6 mins read 22 Jul 2021

Galactic fireworks light up new stars

An international team of astronomers, including two Australian astronomers, have captured spectacular images of nearby galaxies showing their different components in distinct colours. The images may shed new light on the mystery of star formation and the role galaxies play in this. 

Galaxy NGC 4254 (55.7 million light years away) as seen with MUSE on ESO’s VLT at several wavelengths of light. Credit: ESO/ALMA (ESO/NAOJ/NRAO)/PHANGS

Stars are born within clouds of dust and gas known as stellar nurseries. Each stellar nursery in the Universe can form thousands or even tens of thousands of new stars during its lifetime.  

Australians Dr. Rebecca McElroy, from the University of Sydney and Dr. Brent Groves, from the University of Western Australia, are two members of an international team of scientists exploring the mystery of how stars are born or more specifically, what sets off their formation and what role galaxies play in this.  

Over 90 scientists from across the world are involved in the project called PHANGS (Physics at High Angular Resolution in Nearby GalaxieS) using telescopes operated by the European Southern Observatory (ESO) in Chile’s Atacama Desert. 

The team has captured stunning images showing the different components of the galaxies in distinct colours, allowing astronomers to pinpoint the locations of young stars and the gas they warm up around them. 

The resulting images are not only spectacular, resembling galactic fireworks, but also shed light on the makeup of stellar nurseries in the galaxies closest to us.

(l-r) NGC 4303 is a spiral galaxy, with a bar of stars and gas at its centre, located 55 million light-years from Earth in the constellation Virgo, and NGC 1300, a spiral galaxy, with a bar of stars and gas at its centre, located 61 million light-years from Earth in the constellation Eridanus. Both as seen with MUSE on ESO’s VLT at several wavelengths of light. Credit: ESO/ALMA (ESO/NAOJ/NRAO)/PHANGS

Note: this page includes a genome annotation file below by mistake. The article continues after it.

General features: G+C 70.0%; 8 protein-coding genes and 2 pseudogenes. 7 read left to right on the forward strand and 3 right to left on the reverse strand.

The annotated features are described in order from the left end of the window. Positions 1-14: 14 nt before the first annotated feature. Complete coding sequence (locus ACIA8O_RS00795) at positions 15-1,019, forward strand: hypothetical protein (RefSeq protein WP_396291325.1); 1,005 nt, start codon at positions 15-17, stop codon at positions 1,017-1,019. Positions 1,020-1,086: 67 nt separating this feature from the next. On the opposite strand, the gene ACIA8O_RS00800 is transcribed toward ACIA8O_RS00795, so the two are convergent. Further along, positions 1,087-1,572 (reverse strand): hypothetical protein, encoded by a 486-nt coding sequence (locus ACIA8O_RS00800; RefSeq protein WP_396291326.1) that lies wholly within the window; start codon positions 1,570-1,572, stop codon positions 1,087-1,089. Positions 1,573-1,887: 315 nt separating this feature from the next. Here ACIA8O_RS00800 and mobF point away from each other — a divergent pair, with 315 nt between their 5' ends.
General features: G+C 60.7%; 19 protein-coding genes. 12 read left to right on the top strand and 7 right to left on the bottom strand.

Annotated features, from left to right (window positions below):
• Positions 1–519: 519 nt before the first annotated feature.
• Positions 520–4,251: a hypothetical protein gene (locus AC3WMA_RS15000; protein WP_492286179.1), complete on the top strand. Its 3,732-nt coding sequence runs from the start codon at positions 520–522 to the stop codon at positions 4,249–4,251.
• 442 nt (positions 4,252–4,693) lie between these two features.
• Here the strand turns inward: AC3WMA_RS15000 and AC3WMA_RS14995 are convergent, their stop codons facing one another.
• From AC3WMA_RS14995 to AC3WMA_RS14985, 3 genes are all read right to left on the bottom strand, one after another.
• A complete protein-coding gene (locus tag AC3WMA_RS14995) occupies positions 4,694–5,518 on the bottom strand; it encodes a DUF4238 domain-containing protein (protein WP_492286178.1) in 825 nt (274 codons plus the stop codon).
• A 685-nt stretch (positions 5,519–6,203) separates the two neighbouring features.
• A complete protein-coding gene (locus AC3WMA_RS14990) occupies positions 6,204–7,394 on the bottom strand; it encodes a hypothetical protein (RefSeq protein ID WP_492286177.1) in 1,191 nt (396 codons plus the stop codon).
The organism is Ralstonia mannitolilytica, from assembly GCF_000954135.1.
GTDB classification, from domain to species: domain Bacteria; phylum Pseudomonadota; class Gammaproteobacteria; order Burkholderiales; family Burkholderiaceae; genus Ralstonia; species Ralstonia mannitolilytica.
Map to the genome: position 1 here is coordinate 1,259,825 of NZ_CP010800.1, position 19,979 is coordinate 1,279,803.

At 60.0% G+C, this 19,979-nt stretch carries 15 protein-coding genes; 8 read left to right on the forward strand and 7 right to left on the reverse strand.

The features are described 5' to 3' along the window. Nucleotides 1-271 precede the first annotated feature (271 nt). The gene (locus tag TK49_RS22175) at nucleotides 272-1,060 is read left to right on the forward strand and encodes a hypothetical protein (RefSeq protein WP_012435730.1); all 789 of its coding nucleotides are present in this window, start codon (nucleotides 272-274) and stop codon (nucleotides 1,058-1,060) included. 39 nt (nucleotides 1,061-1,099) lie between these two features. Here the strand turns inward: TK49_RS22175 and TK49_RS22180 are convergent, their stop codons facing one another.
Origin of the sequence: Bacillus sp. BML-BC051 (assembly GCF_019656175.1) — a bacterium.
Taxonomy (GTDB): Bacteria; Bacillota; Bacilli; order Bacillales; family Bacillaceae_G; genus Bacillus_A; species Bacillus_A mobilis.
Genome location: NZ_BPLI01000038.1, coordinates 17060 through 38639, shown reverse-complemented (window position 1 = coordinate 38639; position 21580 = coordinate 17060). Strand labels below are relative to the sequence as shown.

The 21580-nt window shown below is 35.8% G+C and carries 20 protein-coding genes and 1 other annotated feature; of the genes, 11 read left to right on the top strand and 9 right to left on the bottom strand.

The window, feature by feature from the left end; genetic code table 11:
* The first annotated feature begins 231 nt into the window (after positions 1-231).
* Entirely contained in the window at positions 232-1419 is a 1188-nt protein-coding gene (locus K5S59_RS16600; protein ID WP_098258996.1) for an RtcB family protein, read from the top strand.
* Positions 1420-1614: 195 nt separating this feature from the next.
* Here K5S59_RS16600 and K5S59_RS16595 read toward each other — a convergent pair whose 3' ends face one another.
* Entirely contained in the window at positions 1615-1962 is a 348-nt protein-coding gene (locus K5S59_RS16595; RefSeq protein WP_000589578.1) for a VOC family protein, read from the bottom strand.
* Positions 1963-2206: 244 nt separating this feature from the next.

“By combining observations from some of the world’s most powerful telescopes, we can examine the galactic regions where star formation is happening, compared to where it is expected to happen,” said Dr. Rebecca McElroy PHANGS team member from the Sydney Institute for Astronomy, University of Sydney. 

“This will give us a chance to better understand what triggers, boosts or holds back the birth of new stars,” she said.

Included in these powerful telescopes are ESO’s Very Large Telescope (VLT) and the Atacama Large Millimeter/submillimeter Array (ALMA) as well as NASA’s Hubble telescope.

ALMA combines radio wavelength signals from 66 dish-shaped antennas while the VLT consists of four large 8-metre telescopes and four smaller telescopes that can be used separately or combined into a single larger instrument. Attached to the VLT is an instrument called the Multi-Unit Spectroscopic Explorer, or MUSE. 

MUSE collects spectra – the “bar codes” of light that astronomers scan to unveil the properties and nature of cosmic objects – at every single location within its field of view, providing much richer information than traditional instruments. For the PHANGS project, MUSE observed 30,000 clouds of warm gas and collected about 15 million spectra of different galactic regions.

“MUSE has given us an unprecedented view of what’s going on inside galaxies,” said Dr. Brent Groves, a PHANGS team member from the University of Western Australia node of the International Centre for Radio Astronomy Research (ICRAR).

The ALMA observations allowed astronomers to map about 100,000 cold-gas regions across 90 nearby galaxies, producing an unprecedented accurate atlas of stellar nurseries in the close Universe. They include nearby galaxies such as Messier 100, located about 55 million light-years from Earth.